But one thing I’m unsure about is that while the implementation returns a noise value for a sample point, I can’t see how to get the gradient at the sample point. I’m keen on getting the gradient for bump mapping and according to Wikipedia, cheap extraction of gradient is supposed to be one of the selling points of simplex noise.

I don’t know if the following may help you. To compute the gradient of the noise function you can use the algorithm used in this file on this web page. The algorithm in fact compute (estimate) the gradient of the noise function at point (x,y,z) with finite difference.

Yeah, I’ve seen that stuff from Perlin before. The problem is that he’s using multiple samples of precomputed patches of noise rather than generating the noise on the GPU.

I’m hoping to generate noise at runtime and was especially interested in Simplex noise since it’s supposed to allow fast calculation of the gradient at any point. It’s specifically that latter part - how to get gradient from Simplex noise that I’m interested in.

Maybe you have previously read this. Look at the New pseudo-random generator primitive section at page 17. It is written:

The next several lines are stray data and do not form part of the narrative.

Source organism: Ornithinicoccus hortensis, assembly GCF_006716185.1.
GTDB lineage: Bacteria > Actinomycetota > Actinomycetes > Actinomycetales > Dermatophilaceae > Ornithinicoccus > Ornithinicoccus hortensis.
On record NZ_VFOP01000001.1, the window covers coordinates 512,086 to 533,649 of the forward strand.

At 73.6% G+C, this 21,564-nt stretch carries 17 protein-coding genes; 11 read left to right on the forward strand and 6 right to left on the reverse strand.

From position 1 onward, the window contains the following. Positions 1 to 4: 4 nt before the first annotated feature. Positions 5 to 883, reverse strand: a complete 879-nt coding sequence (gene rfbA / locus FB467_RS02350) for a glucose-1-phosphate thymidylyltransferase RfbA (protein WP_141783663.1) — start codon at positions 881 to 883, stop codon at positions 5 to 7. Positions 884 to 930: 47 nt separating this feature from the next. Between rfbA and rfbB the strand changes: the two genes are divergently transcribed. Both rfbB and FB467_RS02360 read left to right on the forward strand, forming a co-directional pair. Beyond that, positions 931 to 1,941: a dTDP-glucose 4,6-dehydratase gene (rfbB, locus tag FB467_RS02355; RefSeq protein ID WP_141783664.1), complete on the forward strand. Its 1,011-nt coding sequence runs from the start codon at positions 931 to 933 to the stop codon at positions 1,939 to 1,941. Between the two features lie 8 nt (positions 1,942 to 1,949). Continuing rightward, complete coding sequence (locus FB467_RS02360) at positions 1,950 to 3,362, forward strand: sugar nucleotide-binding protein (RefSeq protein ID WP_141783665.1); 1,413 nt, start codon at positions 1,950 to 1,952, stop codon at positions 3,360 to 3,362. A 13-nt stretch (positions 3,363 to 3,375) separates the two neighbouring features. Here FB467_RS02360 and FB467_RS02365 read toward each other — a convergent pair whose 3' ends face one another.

The new method converts a six bit pseudo-random index into a visually uniform gradient vector which is
easy to integrate into a derivative calculation and which requires no multiplies to compute. The key
innovation is to use values of only zero or one for the gradient magnitude…

I must admit that I don’t understand well the algorithm for now, but it is possible to compute the derivative of the simplex noise with small number of bit operations and two additions.

Thanks very much for that - given that it’s commentary on the simplex algorithm from Perlin it might shed some light on the subject, but I must admit that I’m still not sure I understand the code well enough to figure out how to extract the derivative, but I will keep at it.

I am very sorry for being this late to comment on this, but hopefully someone will find this response useful when searching through the forum archives.

Simplex noise has a simple analytic derivative which you can compute with little extra effort. I have not implemented this in GLSL, at least not yet, but a C version which shares the general algorithmic structure of my GLSL version is here:

The file you want is “sdnoise1234.c” in the zip archive.
Porting that to GLSL should be a reasonably straightforward matter. Sadly, I haven’t found the time to do that myself.

Please note that using the automatic derivatives Dx() and
Dy() in GLSL works quite well for computing approximate
derivatives, and they come at a very small additional cost.
Therefore, the need for an analytic derivative of noise is not quite as large as one would imagine.